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Gordon Van Gelder
Posted on Friday, October 26, 2007 - 06:27 am:   

Please consider adding your name to this petition: http://www.freepress.net/postal/
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Jetse
Posted on Friday, October 26, 2007 - 11:04 am:   

Can foreigners also sign?

Update that: obviously, they can't. I filled in my details and got this:

We're sorry, but it appears that you are not eligible to participate in this campaign. This could be for one of several reasons, possibly:

--You do not live in the target state or district, or if you do;
--We may have not been able to map your address to your elected official

Oh well, I tried.
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GSH
Posted on Friday, October 26, 2007 - 11:51 am:   

BTW, you can visit this House of Representatives page to quickly ID your rep and send an individual e mail. When you fill in the blanks and click on the "Contact My Representative" button, you'll get a pre-addressed form with an empty text box. So, just copy-and-paste the text of the petition from the page Mr. Van Gelder has provided above.

Lots of individual e mails probably help, along with adding your name to the petition. It only takes a moment!

Why should our favorite small publications be subsidizing the likes of Time-Warner?
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Ellen Datlow
Posted on Friday, October 26, 2007 - 02:32 pm:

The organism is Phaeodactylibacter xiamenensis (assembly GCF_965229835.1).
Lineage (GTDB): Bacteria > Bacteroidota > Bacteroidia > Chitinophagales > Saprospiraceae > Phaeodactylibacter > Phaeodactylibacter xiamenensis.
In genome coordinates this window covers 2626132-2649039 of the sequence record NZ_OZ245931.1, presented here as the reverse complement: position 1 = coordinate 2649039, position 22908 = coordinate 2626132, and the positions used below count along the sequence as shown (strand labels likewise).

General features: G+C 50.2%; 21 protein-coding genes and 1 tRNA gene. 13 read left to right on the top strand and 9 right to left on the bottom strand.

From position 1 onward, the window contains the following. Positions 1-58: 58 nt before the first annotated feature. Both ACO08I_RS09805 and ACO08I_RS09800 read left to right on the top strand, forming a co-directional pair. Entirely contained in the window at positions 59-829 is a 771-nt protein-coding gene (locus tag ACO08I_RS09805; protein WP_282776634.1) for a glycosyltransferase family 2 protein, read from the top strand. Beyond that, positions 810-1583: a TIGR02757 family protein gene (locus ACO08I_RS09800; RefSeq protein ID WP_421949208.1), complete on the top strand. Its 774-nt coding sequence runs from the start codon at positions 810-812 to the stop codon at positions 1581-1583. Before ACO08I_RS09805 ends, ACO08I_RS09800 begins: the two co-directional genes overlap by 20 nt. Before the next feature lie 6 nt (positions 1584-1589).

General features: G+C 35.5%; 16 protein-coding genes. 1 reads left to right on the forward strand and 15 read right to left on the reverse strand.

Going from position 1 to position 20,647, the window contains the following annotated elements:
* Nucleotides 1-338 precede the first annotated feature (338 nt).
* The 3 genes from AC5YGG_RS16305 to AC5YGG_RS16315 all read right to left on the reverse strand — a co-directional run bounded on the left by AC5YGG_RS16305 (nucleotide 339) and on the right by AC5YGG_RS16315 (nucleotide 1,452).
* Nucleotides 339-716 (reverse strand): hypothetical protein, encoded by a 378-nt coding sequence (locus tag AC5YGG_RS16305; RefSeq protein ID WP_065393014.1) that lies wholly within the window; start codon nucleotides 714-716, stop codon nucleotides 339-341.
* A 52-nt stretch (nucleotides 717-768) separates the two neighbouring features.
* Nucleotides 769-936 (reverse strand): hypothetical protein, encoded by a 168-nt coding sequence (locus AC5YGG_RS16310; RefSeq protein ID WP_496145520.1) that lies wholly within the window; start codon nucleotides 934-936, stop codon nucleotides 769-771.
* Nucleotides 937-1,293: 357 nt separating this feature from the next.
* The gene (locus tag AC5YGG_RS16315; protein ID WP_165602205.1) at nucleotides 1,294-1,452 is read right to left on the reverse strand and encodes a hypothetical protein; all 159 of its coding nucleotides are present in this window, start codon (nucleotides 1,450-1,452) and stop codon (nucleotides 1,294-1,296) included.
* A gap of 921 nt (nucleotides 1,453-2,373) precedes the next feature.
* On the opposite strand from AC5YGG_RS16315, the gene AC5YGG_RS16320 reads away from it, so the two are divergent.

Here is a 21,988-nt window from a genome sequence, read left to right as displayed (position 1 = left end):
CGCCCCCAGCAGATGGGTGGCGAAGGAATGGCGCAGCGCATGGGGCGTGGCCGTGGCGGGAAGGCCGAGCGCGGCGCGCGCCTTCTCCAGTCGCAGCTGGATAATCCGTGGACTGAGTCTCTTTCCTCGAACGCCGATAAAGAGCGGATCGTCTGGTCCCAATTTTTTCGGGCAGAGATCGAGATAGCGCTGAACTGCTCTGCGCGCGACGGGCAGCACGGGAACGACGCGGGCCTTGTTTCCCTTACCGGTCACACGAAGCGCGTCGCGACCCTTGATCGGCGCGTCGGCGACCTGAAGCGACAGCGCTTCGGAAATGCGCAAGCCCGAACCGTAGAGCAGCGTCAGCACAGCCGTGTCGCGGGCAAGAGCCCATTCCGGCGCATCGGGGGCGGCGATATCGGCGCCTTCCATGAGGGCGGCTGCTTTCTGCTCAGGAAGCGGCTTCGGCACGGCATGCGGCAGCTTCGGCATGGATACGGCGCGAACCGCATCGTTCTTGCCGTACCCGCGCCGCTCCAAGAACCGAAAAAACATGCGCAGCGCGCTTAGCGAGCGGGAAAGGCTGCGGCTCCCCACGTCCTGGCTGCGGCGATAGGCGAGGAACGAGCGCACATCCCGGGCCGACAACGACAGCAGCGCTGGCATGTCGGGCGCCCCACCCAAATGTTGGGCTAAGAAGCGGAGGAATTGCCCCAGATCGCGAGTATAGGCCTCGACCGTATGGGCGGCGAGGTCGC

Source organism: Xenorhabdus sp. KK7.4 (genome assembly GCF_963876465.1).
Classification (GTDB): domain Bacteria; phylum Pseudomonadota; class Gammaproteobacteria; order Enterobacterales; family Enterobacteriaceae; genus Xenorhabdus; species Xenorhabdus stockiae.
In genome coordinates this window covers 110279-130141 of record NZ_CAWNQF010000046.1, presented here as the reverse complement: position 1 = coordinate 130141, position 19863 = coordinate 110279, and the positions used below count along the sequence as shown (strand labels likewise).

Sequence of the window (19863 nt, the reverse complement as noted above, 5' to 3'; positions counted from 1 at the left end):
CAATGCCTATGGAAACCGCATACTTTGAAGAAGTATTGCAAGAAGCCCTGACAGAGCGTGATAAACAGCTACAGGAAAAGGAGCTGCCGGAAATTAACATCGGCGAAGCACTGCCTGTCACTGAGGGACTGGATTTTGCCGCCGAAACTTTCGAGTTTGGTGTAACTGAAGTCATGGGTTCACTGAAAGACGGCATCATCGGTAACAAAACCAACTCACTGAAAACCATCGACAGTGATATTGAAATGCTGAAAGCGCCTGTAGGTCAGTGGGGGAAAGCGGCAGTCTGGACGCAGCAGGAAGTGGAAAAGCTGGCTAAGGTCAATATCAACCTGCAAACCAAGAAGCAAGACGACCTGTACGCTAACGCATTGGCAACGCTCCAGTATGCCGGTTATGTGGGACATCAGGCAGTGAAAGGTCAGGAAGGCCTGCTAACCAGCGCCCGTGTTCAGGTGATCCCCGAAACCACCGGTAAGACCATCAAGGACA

Done.
Is there any way to protest the discontinuation of the M bag to mail books and other "lots" of objects to foreign countries cheaply? Suddenly, there's only airmail and the price to ship a bunch of books has risen by a huge amount.
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Dave Truesdale
Posted on Saturday, October 27, 2007 - 03:45 pm:   

From the looks of the current total of signatories, I'll be 86,029 out of the 100,000 signatures sought.
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Dave Truesdale
Posted on Saturday, October 27, 2007 - 03:59 pm:   

The webpage said that my signature and the petition would be sent to my local congressional representative, which happens to be (sigh) the _former_ (African-American) mayor of Kansas City, MO; one Rev. Emanuel Cleaver (Democrat). Fat chance he'll pay any real attention to it. They renamed a major boulevard after him a few years ago, but we in the local delivery business (both black and white) refer to it as Emanuel (Beaver) Cleaver Blvd. :-)